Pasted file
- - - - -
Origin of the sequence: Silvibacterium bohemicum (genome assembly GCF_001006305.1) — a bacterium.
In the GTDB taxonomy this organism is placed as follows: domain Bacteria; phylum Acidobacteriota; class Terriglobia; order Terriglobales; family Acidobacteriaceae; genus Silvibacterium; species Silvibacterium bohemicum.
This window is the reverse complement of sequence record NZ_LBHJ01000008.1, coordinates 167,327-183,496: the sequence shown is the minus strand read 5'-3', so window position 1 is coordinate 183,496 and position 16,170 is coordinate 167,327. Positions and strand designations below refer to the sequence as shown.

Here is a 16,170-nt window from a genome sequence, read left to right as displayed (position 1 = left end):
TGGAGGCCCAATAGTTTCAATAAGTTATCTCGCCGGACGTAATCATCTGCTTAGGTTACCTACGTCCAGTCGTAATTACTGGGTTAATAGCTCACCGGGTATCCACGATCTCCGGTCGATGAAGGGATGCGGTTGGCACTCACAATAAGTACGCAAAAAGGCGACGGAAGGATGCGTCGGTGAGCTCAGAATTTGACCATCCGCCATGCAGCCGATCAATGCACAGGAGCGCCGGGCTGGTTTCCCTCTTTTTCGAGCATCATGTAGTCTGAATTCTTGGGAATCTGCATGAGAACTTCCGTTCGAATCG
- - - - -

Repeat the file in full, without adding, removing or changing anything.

Origin of the sequence: Silvibacterium bohemicum (genome assembly GCF_001006305.1) — a bacterium.
In the GTDB taxonomy this organism is placed as follows: domain Bacteria; phylum Acidobacteriota; class Terriglobia; order Terriglobales; family Acidobacteriaceae; genus Silvibacterium; species Silvibacterium bohemicum.
This window is the reverse complement of sequence record NZ_LBHJ01000008.1, coordinates 167,327-183,496: the sequence shown is the minus strand read 5'-3', so window position 1 is coordinate 183,496 and position 16,170 is coordinate 167,327. Positions and strand designations below refer to the sequence as shown.

Here is a 16,170-nt window from a genome sequence, read left to right as displayed (position 1 = left end):
TGGAGGCCCAATAGTTTCAATAAGTTATCTCGCCGGACGTAATCATCTGCTTAGGTTACCTACGTCCAGTCGTAATTACTGGGTTAATAGCTCACCGGGTATCCACGATCTCCGGTCGATGAAGGGATGCGGTTGGCACTCACAATAAGTACGCAAAAAGGCGACGGAAGGATGCGTCGGTGAGCTCAGAATTTGACCATCCGCCATGCAGCCGATCAATGCACAGGAGCGCCGGGCTGGTTTCCCTCTTTTTCGAGCATCATGTAGTCTGAATTCTTGGGAATCTGCATGAGAACTTCCGTTCGAATCG